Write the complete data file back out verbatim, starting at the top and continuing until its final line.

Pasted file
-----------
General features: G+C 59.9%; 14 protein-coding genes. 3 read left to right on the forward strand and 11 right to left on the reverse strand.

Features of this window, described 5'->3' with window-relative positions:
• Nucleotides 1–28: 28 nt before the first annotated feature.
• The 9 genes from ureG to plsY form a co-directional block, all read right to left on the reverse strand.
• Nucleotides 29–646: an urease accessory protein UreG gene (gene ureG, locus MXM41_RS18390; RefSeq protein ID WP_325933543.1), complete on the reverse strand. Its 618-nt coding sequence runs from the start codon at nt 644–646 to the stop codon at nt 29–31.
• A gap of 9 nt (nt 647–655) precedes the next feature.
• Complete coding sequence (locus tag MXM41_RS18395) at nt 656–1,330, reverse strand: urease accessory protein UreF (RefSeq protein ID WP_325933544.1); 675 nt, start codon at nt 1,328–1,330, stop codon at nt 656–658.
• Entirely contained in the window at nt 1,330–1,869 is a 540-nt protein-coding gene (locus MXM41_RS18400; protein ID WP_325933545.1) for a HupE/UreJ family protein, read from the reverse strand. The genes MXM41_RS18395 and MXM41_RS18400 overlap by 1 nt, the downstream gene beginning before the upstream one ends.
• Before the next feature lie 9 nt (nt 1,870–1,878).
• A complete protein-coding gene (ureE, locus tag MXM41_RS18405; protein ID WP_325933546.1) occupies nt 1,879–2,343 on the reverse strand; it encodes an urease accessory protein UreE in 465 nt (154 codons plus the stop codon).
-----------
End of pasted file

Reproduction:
General features: G+C 59.9%; 14 protein-coding genes. 3 read left to right on the forward strand and 11 right to left on the reverse strand.

Features of this window, described 5'->3' with window-relative positions:
• Nucleotides 1–28: 28 nt before the first annotated feature.
• The 9 genes from ureG to plsY form a co-directional block, all read right to left on the reverse strand.
• Nucleotides 29–646: an urease accessory protein UreG gene (gene ureG, locus MXM41_RS18390; RefSeq protein ID WP_325933543.1), complete on the reverse strand. Its 618-nt coding sequence runs from the start codon at nt 644–646 to the stop codon at nt 29–31.
• A gap of 9 nt (nt 647–655) precedes the next feature.
• Complete coding sequence (locus tag MXM41_RS18395) at nt 656–1,330, reverse strand: urease accessory protein UreF (RefSeq protein ID WP_325933544.1); 675 nt, start codon at nt 1,328–1,330, stop codon at nt 656–658.
• Entirely contained in the window at nt 1,330–1,869 is a 540-nt protein-coding gene (locus MXM41_RS18400; protein ID WP_325933545.1) for a HupE/UreJ family protein, read from the reverse strand. The genes MXM41_RS18395 and MXM41_RS18400 overlap by 1 nt, the downstream gene beginning before the upstream one ends.
• Before the next feature lie 9 nt (nt 1,870–1,878).
• A complete protein-coding gene (ureE, locus tag MXM41_RS18405; protein ID WP_325933546.1) occupies nt 1,879–2,343 on the reverse strand; it encodes an urease accessory protein UreE in 465 nt (154 codons plus the stop codon).